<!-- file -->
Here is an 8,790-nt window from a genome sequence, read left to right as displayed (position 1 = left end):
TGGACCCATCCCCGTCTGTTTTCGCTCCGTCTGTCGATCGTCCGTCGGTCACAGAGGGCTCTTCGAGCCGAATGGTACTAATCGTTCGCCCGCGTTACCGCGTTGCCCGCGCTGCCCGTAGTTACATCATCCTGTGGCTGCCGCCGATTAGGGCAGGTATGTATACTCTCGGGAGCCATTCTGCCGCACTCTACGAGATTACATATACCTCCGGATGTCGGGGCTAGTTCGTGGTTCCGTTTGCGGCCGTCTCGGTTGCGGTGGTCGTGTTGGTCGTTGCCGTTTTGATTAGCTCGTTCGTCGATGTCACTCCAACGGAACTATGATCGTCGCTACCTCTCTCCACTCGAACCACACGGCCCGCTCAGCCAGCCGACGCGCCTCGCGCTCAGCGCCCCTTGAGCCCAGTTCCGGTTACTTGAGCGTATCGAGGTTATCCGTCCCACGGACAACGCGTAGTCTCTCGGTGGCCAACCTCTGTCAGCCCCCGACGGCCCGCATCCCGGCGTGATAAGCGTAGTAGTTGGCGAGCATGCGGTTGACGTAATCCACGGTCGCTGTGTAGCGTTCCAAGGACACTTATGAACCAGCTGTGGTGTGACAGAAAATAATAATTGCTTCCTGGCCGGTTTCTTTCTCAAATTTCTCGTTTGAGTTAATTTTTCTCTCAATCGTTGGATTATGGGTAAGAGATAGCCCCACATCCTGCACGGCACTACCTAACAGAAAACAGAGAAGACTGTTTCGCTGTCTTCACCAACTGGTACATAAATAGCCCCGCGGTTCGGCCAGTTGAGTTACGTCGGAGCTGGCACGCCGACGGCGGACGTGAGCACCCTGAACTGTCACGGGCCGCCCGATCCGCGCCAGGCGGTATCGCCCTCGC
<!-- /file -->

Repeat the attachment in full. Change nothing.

Here is an 8,790-nt window from a genome sequence, read left to right as displayed (position 1 = left end):
TGGACCCATCCCCGTCTGTTTTCGCTCCGTCTGTCGATCGTCCGTCGGTCACAGAGGGCTCTTCGAGCCGAATGGTACTAATCGTTCGCCCGCGTTACCGCGTTGCCCGCGCTGCCCGTAGTTACATCATCCTGTGGCTGCCGCCGATTAGGGCAGGTATGTATACTCTCGGGAGCCATTCTGCCGCACTCTACGAGATTACATATACCTCCGGATGTCGGGGCTAGTTCGTGGTTCCGTTTGCGGCCGTCTCGGTTGCGGTGGTCGTGTTGGTCGTTGCCGTTTTGATTAGCTCGTTCGTCGATGTCACTCCAACGGAACTATGATCGTCGCTACCTCTCTCCACTCGAACCACACGGCCCGCTCAGCCAGCCGACGCGCCTCGCGCTCAGCGCCCCTTGAGCCCAGTTCCGGTTACTTGAGCGTATCGAGGTTATCCGTCCCACGGACAACGCGTAGTCTCTCGGTGGCCAACCTCTGTCAGCCCCCGACGGCCCGCATCCCGGCGTGATAAGCGTAGTAGTTGGCGAGCATGCGGTTGACGTAATCCACGGTCGCTGTGTAGCGTTCCAAGGACACTTATGAACCAGCTGTGGTGTGACAGAAAATAATAATTGCTTCCTGGCCGGTTTCTTTCTCAAATTTCTCGTTTGAGTTAATTTTTCTCTCAATCGTTGGATTATGGGTAAGAGATAGCCCCACATCCTGCACGGCACTACCTAACAGAAAACAGAGAAGACTGTTTCGCTGTCTTCACCAACTGGTACATAAATAGCCCCGCGGTTCGGCCAGTTGAGTTACGTCGGAGCTGGCACGCCGACGGCGGACGTGAGCACCCTGAACTGTCACGGGCCGCCCGATCCGCGCCAGGCGGTATCGCCCTCGC